Friday, 4 September 2009

Latitude 43

Sitting above Saint Tropez like a quietly disapproving wall of imperiously white rectitude, Latitude 43 looks like some kind of hospital for patients who have been mortally overwhelmed by the excesses in the city below.

the video above is cut to half its width by blogger, please go here for the full version

The 30degree kink in its body, together with the stacking up of floors towards a pinnacle at the rear surmounted by an industrially positioned chimney of some kind, make the building look as if it is not only some kind of sanatorium, but a boat as well, stuck on land, but forever trying to sail away, packed full of its neurotic patients, towards some past mechanical future where it can finally berth itself.

However the people that I spoke to in Saint Tropez about it didnt seem to read its aloofness, separation and horizontality in the same way, they rather preferred to see the building as a part of their own contemporary mythology of fame. The inference was made that because the building is white, and from the 1930s, and this is Saint Tropez, it must be by the most famous architect of all time, Le Corbusier; and indeed, for many this building is simply another affirmation of the place's singularity, not silently trying to sail away into the Provencal landscape, but in fact proudly moored in the ground, loudly exclaiming its presence as brashly as the biggest super-yacht in the harbour.

Either way, as you approach it (after having crossed the no entry, private property signs), it reveals a more delicate side. The kink is sensitively used underneath as a threshold between the public road and the shared entrance gardens and pavilion, on the facade as a way to soften the repetitiveness of the layered horizontals, and on the roof as a way of mediating between the two main volumes of the building.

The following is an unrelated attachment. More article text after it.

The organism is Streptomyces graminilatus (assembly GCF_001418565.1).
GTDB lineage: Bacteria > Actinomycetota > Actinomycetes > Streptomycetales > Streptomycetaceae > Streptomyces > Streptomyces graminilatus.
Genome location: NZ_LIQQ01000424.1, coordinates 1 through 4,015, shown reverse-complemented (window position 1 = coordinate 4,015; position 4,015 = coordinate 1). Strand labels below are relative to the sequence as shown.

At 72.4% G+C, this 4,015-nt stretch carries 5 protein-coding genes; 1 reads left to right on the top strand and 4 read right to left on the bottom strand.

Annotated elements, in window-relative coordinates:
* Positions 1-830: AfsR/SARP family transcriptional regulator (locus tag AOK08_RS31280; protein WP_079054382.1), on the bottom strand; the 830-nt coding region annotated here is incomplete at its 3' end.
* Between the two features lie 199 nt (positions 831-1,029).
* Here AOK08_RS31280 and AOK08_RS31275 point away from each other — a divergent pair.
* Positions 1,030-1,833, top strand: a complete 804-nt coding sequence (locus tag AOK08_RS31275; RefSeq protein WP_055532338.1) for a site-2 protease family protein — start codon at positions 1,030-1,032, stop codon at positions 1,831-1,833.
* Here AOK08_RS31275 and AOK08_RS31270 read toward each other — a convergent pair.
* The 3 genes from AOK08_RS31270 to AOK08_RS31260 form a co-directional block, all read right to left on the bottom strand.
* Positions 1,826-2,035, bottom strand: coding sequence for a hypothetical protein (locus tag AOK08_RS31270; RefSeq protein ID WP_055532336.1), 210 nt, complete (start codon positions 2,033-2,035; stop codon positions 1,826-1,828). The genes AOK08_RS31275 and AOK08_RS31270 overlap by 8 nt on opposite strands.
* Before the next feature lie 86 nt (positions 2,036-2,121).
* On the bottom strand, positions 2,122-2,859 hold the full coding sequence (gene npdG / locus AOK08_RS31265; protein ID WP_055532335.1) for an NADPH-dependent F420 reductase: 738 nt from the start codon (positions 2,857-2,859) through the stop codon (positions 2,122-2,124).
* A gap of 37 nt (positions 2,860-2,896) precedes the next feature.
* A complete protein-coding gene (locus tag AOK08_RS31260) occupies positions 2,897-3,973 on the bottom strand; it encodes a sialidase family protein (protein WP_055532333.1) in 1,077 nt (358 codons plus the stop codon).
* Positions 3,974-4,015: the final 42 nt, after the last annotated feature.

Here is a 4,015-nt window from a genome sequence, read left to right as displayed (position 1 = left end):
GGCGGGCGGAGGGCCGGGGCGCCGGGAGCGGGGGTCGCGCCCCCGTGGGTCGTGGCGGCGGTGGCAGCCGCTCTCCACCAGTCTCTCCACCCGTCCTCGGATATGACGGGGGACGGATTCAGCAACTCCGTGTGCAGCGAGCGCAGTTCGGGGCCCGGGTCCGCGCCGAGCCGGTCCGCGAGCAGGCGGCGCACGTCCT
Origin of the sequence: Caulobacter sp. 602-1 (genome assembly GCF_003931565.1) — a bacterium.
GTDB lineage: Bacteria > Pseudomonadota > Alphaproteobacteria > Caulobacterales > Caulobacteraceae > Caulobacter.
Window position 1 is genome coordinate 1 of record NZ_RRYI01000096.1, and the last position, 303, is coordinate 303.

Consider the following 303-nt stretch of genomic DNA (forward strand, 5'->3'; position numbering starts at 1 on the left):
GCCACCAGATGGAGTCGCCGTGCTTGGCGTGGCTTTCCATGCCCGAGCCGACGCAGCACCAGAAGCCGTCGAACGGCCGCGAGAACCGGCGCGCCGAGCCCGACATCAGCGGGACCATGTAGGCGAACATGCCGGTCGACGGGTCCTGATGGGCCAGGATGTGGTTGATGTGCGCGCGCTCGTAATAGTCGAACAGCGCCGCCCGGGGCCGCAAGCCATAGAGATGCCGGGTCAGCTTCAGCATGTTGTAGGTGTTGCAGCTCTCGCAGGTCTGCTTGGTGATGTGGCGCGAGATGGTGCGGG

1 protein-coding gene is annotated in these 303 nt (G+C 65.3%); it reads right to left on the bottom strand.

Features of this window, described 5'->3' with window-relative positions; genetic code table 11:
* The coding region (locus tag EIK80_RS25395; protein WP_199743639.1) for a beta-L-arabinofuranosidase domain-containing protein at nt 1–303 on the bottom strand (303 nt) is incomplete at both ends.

All major terminal edges are either beveled, rounded, or punched through with slightly comical round windows, adding a whimsical and light hearted flavour, in that they seem to be attempting to achieve something like the elegant distortion of the rectangular forms attained by the kink, but instead only embellish and busy them like children sitting in on a serious conversation, interjecting occasionally with delightful but irrelevant remarks.

The small house just next to the main building being like the extension of this tendency at a larger scale.


  1. Sorry to say that this isn't Le Corbusier himself that did it but one of his student, I don't have the name right now, but will let you know when I have it.

  2. Reminds me of some area's of Shanghai. More full-on modernist 30's fervour than one could reasonably be said to shake a stick at.

  3. It's bild by Georges Henri Pingusson (1932)